How Dangerous is Your Swimming Pool Deck?

July 17, 2020

Swimming pools provide a fun and refreshing experience for all ages. Whether it is a cool dip after a long day of work, leisure time, or for the kids, a pool deck is an envied facet of any home. Yet there are hidden dangers that lurk under the waves, as there are serious safety hazards attached to these facilities. 

According to the Canadian Government’s health blog, drowning is a leading cause of death for children, “The majority (57%) of drownings occurred in swimming pools in both residential and public settings with 49 % of the cases children and infants aged 4 years or younger.” (Government of Canada). While it may seem unlikely, these statistics were pulled from verified sources that reflect real incidents within Canada. The material of the swimming pool deck was a major contributor to fatalities in these cases. 

In other words, these incidents can and will happen. 

Common Swimming Pool Deck Hazards-

The same data blog provides more detail as to the causes of these deaths, stating, “Of the 290 deaths, 28 people (10%) died from drowning or falling in swimming pools, 14% were children between the ages of 1 and 4 years.” (Government of Canada). In other words, most deaths occur as a result of blunt trauma due to falling. Below features more detail around the other possible causes of injury and death around swimming pools. 

No Swimming Sign

Impact Injury-

Impact injuries are defined by receiving blunt trauma as a result of slipping, falling, or tripping onto a hard surface. This makes sense, as there is a reason people are advised to not run along slippery poolsides. The damage received by these falls differs based on the material that the pool deck is composed of, however, with concrete being a popular choice it is easy to see how the results can be unpleasant. 


Drowning is commonly caused by another injury, usually an impact injury. A person could be running along the pool deck, slip, fall, and hit their head on the deck surface. The resulting trauma knocks the person unconscious, leaving them to drown in their own swimming pool. This is especially easy for younger children, as their bones are much weaker than average adults.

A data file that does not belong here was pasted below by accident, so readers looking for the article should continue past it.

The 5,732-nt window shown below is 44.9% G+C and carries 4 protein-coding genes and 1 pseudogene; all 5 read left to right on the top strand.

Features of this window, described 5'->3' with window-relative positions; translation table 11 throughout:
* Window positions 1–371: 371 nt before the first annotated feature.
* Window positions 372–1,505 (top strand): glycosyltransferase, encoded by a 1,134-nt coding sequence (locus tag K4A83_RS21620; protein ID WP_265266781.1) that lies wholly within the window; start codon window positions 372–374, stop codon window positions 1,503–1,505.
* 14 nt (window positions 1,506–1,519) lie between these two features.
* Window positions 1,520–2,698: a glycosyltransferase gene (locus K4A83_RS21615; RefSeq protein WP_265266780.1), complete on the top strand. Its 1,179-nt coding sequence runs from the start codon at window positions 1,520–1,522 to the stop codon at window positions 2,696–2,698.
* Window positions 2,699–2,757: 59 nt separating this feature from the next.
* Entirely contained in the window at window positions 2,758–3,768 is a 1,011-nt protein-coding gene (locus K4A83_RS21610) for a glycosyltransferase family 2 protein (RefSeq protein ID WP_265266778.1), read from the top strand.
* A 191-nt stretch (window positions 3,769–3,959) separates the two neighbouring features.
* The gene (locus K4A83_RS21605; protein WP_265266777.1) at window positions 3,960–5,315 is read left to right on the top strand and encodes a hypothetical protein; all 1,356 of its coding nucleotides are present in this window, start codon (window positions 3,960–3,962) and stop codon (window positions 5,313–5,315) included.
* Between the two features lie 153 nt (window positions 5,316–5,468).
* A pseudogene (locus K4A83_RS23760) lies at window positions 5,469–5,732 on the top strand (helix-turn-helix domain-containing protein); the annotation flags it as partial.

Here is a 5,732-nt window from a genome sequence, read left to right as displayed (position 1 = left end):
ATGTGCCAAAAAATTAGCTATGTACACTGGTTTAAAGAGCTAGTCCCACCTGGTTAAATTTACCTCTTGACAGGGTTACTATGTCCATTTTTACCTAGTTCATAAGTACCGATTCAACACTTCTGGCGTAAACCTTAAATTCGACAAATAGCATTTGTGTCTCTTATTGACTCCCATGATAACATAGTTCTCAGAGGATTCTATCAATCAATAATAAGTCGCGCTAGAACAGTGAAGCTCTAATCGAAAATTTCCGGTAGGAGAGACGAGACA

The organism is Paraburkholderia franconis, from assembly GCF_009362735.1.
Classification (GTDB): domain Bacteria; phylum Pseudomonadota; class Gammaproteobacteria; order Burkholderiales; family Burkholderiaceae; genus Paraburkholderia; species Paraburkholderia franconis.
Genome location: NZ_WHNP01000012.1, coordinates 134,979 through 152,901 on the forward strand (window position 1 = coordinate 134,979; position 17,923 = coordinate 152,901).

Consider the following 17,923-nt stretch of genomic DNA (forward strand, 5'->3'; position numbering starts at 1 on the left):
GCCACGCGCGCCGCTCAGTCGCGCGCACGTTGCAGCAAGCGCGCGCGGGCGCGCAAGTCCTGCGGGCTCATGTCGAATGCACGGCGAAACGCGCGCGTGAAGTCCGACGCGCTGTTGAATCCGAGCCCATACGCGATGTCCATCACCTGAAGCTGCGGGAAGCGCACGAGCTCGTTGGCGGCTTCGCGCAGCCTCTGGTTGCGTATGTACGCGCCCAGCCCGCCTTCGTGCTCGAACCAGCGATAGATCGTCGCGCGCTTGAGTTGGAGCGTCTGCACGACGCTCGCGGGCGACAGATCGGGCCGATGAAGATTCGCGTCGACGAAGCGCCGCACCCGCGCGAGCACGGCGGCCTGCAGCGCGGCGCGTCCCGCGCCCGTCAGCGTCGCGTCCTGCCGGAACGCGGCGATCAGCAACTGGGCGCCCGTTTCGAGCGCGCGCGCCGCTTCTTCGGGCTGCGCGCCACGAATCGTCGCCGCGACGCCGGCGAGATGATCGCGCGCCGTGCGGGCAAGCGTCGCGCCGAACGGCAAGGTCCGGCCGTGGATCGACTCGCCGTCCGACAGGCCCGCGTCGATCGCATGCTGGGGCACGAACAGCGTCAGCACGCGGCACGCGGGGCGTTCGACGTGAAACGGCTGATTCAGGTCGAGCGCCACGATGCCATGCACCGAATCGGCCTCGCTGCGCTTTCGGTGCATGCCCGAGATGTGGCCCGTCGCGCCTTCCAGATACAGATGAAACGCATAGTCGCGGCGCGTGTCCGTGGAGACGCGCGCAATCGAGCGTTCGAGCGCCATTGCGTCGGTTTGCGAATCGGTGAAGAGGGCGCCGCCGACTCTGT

Following a trauma injury, there is an additional chance of developing an infection if the contact surface is abrasive. Whether it is coarse pool decking, a stray plastic toy, broken glass, or the wrong end of a diving board, an open wound is vulnerable to a manner of microbes. In pools, commonly found microbes are transferred through fecal and non-fecal means.

Fecal Transmission-


  • Shigella
  • Norovirus
  • E.Coli
  • Giardia
  • Cryptosporiduim



  • Legionella (shed skin)
  • Pseudomonas

Chemical Poisoning-

Sometimes improper chemical balances in swimming pools can create poisonous water. If there is too much chlorine, swimmers will suffer from chlorine poisoning. Too little chlorine will lead to a microbial infestation, which can lead to algae poisoning. 

Heat Exhaustion While Swimming- 

While swimming, it can be difficult to sense how much sweat you are releasing due to it dissipating in water. Because of this, many swimmers can find it difficult to pace themselves and accidentally find themselves susceptible to heatstroke. Heatstroke occurs when your body is depleted of water, electrolytes, and salt, which leads to overheating. Common symptoms include nausea, vomiting, and fainting, which can lead to drowning. 

How Can Water Injuries Be Prevented?

Tripping SIgn

Injuries like those above can be prevented by creating a safe environment in the first place. Most of the physical injuries can be avoided by installing proper non-slip, non- abrasive, and water-resistant swimming pool deck materials. Our definitive guide provides additional context on poured rubber surfacing, which is a popular choice. 

Non-slip Surfaces

Non-slip surfaces have traction and are often water-proof. Some materials are naturally slip-resistant like softfall used in playgrounds. Alternatively, non-slip substances can be applied to surfaces that are inherently unsafe like concrete or wood. 

Non-abrasive surfaces

Non-abrasive surfaces are smooth for the sake of preventing cuts and scrapes during a fall. Some examples of smooth materials are poured rubber, tiles, and grass. These materials may not be slip-proof though. 

What is the Best Material For a Pool Deck?

With knowledge of all these potential hazards, is there a perfect material that can provide a safe, non-slip, non-abrasive environment around your pool? Yes, there happen to be specific substances made for this kind of safety. 

Outdoor in-ground pool
Poured Rubber 

Poured rubber surfaces deliver the best results when it comes to pool safety. The unique spongy material is made for cushioning falls while maintaining a smooth and seamless surface. This is made possible because of how poured rubber settles in place. The rubber flakes are mixed with polymers and molded into one shape, which is preserved for years. More information regarding poured rubber can be found here.

Rubber surfacing is also slip-resistant due to its water-repellent nature, reducing the risk of injury greatly. 


“Drowning Related Deaths and Injuries.” National Drowning Prevention Week – Data Blog – Chronic Disease Infobase | Public Health Agency of Canada, Government of Canada, 14 Aug. 2019,


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